Presenter Information

Madeleine Powers
John D. Kulpa

Faculty Sponsor

Dr. John D. Kulpa PhD

Faculty Sponsor College

College of Arts and Sciences

Faculty Sponsor Department

Psychology

Location

SOARS Virtual Conference

Presentation Website

https://unfsoars.domains.unf.edu/not-the-destination-a-closer-look-at-the-process-of-spatial-arrangement-in-measuring-subjective-similarity/

Keywords

SOARS (Conference) (2020 : University of North Florida) -- Posters; University of North Florida. Office of Undergraduate Research; University of North Florida. Graduate School; College students – Research -- Florida – Jacksonville -- Posters; University of North Florida – Undergraduates -- Research -- Posters; University of North Florida. Department of Psychology -- Research -- Posters; Social Sciences -- Research – Posters

Abstract

Studying similarity can provide insight into numerous cognitive processes, including decision making, learning, memory, and behavior in day-to-day life. Because of its wide applicability, it is important that we have good ways to measure similarity. Past research has developed methods to measure the way a person perceives the similarity between items through a multiple-trial test using a computer. In spatial arrangement methods, participants communicate perceived similarity by arranging items on a screen, with the distance between item pairs proportional to their similarity where the closer a pair of items are at the end of the trial, the more similar they are perceived to be. Existing spatial methods have considered only final arrangements of items for estimating similarity and determining the quality of those estimates. In the current archival study, I am analyzing relations between process variables–how participants moved the items to reach those final arrangements–and the quality of similarity estimates as represented by on-screen distances in final arrangements. Process variables I expect to be predictive of estimate quality for any given pair include the time spent adjusting the pair, the order in which the pair was first adjusted, and the number of times the pair was adjusted.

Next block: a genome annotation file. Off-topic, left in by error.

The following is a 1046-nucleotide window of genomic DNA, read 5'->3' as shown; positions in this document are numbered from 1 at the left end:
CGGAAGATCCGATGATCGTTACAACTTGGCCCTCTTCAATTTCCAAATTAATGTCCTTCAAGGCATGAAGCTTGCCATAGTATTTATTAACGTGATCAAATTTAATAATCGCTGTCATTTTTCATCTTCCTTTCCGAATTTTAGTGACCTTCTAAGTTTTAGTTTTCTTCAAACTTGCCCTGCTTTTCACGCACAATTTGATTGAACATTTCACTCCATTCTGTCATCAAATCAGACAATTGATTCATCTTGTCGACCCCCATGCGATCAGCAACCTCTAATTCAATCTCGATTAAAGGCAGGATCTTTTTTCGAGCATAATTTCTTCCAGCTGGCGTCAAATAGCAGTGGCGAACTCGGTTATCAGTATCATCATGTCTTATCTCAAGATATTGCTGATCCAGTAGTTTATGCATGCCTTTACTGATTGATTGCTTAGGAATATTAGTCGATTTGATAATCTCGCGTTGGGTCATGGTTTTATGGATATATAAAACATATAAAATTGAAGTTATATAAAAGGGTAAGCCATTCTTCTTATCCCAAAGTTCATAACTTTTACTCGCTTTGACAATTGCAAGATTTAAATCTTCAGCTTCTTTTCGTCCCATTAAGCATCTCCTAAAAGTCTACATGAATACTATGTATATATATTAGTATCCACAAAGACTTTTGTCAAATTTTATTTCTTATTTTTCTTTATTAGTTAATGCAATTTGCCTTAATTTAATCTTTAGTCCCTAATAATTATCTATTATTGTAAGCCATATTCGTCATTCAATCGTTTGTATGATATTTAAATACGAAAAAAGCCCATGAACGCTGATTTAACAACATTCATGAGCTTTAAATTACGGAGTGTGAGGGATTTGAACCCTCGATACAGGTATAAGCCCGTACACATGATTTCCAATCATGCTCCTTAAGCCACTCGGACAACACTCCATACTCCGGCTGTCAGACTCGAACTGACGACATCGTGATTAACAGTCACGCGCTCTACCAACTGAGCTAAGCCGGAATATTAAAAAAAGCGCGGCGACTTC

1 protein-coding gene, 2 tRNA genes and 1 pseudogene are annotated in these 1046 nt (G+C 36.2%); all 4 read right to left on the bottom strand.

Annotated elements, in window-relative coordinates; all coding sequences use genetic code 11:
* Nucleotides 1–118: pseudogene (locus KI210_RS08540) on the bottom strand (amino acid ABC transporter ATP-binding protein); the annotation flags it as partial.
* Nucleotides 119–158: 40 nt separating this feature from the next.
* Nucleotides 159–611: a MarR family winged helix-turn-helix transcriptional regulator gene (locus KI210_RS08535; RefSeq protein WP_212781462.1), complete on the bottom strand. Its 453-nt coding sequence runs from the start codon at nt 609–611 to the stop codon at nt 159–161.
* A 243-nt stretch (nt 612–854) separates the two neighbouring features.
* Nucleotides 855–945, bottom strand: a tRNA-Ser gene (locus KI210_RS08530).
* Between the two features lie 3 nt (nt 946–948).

Included in

Psychology Commons

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Apr 8th, 12:00 AM Apr 8th, 12:00 AM

Not the Destination: A Closer Look at the Process of Spatial Arrangement in Measuring Subjective Similarity

SOARS Virtual Conference

Studying similarity can provide insight into numerous cognitive processes, including decision making, learning, memory, and behavior in day-to-day life. Because of its wide applicability, it is important that we have good ways to measure similarity. Past research has developed methods to measure the way a person perceives the similarity between items through a multiple-trial test using a computer. In spatial arrangement methods, participants communicate perceived similarity by arranging items on a screen, with the distance between item pairs proportional to their similarity where the closer a pair of items are at the end of the trial, the more similar they are perceived to be. Existing spatial methods have considered only final arrangements of items for estimating similarity and determining the quality of those estimates. In the current archival study, I am analyzing relations between process variables–how participants moved the items to reach those final arrangements–and the quality of similarity estimates as represented by on-screen distances in final arrangements. Process variables I expect to be predictive of estimate quality for any given pair include the time spent adjusting the pair, the order in which the pair was first adjusted, and the number of times the pair was adjusted.

https://digitalcommons.unf.edu/soars/2020/spring_2020/104